Tonight was dinner out at Torerro's Mexican Restaurant. Dinner starts off with a basket of warm chips and flavorful salsa with tomato, onion and cilantro. I always bring a baggie with minced jalapeno to add for some heat. They will bring it out no charge, but it's coarse 1/2" chopped, and at this point you have silverware but no plate to chop it further. I've also had pickled brought out when I asked for fresh by a waitress who probably wasn't all the way up to speed on English. I'm not being cheap, because they don't even charge you. It's just easier to bring what I want. It's the perfect salsa. I just like mine hotter, and any feedback from staff has always been positive on my eccentric practice. :smile: It doesn't hurt that I always run down my wait person and press a generous cash tip into their hand while my husband is paying the bill. We've had some local Latin restos in the news for bad practices with their staff, but not this one to my knowledge. I just feel better when I know that the server gets the money as I intended.

 

I had a hard time passing up my usual carne asada dish, which from them is made with luscious skirt steak, but had such an insatiable craving for good cheese enchiladas, that I got a combo plate with two of them on it. I also ordered what they call a chalupa, which is a fried crispy and flaky large flour tortilla folded like a giant taco. They fill it will chicken, picadillo (shredded beef and pork), or ground beef. I went for the ground beef this time. Then they pile it with shredded lettuce, chopped tomatoes and shredded cheddar. All this food comes out on a giant 14" ceramic heavy plate that is so hot, you have to take your silverware and shift it on the table if your waitperson doesn't place it close enough. It's too hot to touch. This keeps your delicious dinner hot throughout the meal. Then, you also get scrumptious refried beans and Mexican red rice on the plate too! The husband got a combo too with a burrito, enchilada and chimichanga, all filled with the picadillo, which is what I typically select. To top all this off, it was Monday night, so margaritas are on special for only $1.50 for on the rocks or $2.00 for frozen, like I got two of!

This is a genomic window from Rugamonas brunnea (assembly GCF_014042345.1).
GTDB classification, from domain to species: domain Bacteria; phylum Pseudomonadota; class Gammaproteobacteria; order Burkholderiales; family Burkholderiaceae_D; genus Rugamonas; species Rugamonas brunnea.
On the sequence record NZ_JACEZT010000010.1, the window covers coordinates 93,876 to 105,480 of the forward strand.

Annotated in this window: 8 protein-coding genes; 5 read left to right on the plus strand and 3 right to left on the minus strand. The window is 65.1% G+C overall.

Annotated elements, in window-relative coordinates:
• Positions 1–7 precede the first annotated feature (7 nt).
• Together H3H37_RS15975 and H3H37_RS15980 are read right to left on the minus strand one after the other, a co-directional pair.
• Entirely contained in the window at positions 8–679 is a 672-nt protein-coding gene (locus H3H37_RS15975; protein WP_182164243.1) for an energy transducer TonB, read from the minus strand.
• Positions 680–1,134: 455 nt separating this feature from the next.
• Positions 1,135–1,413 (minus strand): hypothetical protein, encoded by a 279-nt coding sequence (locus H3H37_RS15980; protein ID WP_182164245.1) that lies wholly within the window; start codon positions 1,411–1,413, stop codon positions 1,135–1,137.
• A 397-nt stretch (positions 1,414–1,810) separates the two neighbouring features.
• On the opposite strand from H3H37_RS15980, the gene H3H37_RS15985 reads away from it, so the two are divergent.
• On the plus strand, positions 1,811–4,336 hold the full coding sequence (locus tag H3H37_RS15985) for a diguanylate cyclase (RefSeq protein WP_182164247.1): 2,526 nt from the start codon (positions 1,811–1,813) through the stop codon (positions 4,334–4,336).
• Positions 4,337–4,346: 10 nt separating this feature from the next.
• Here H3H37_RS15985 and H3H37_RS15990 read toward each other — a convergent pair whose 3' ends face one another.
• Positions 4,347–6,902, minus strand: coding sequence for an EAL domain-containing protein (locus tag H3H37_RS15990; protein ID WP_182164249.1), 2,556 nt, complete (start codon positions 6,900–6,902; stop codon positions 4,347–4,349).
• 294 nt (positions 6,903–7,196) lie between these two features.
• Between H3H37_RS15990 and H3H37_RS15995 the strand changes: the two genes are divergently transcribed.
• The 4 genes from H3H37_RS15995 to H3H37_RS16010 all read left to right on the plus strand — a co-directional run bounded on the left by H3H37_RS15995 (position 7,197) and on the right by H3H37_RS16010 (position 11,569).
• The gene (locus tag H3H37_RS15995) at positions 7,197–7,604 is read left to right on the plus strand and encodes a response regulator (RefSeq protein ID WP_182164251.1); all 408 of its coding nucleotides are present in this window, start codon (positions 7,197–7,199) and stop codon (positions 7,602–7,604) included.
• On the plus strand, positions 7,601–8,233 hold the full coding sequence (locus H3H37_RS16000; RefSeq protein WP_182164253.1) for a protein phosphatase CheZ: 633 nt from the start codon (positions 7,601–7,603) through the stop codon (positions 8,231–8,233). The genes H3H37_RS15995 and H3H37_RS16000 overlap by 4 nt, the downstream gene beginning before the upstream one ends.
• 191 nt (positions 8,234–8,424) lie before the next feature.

We each packed up about half the food from these oversized plates into boxes and have dinner for tomorrow. 

  • Like 9

Share this post


Link to post
Share on other sites

Corned beef (bought the can quite some time ago because I was curious what it was all about and which I found in the pantry when looking for things to use up), roasted cabbage, potatoes and young broccoli.

 

25115304411_1fca43d36d.jpg

  • Like 9

Share this post


Link to post
Share on other sites

Never thought of skewering a wedge of cabbage to roast it. Not a bad idea!

 

Here; Taiwanese pork belly (lu rou fan), braised with soy, star anise, cinnamon, brown sugar, lots of ginger and crispy shallots, on egg noodles, with chopped green onion, fried crispy garlic, shredded toasted seaweed, roast sesame seeds, leek flower sauce, and two kinds of chilli; lao gan ma crispy chilli oil and a fresh chilli garlic sauce I blitzed together in the food processor.

 

The noodles were all wrong for it, but I had some vermicelli to use up, and I'm too dazed and confused in general to be a purist.

 

And dessert was two intense truffle-pops; the salted caramel and feuilletine, and cookies and cream, rolled in bitter chocolate cookie crumbs.

 

image.jpeg.9a1411cad65ce7521364629210b98

image.thumb.jpeg.5f27901c9af173bb9edcbfb

image.thumb.jpeg.3bcbf834477a1e563e6dbf0


Edited by rarerollingobject (log)
  • Like 14

Share this post


Link to post
Share on other sites
59 minutes ago, Vlcatko said:

Corned beef (bought the can quite some time ago because I was curious what it was all about and which I found in the pantry when looking for things to use up), roasted cabbage, potatoes and young broccoli.

 

So what was your first impression of the canned corned beef Vlcatko? Your treatment of it looks crispy and good to me.

 

It's a pantry staple for me because we're subject to prolonged power outages from hurricanes and ice storms. It's always good to have non-perishable proteins around in case of emergency. I usually don't have to eat it cold out of the can, thankfully. I have a favorite recipe from a can of Libby's brand from years ago with sauteed cabbage, celery, onion, Swiss cheese, milk, caraway seeds and noodles or macaroni. Tastes sort of like a Reuben if you use your imagination. 

  • Like 1

Share this post


Link to post
Share on other sites
Guest
This topic is now closed to further replies.

  • Recently Browsing   0 members

    No registered users viewing this page.

×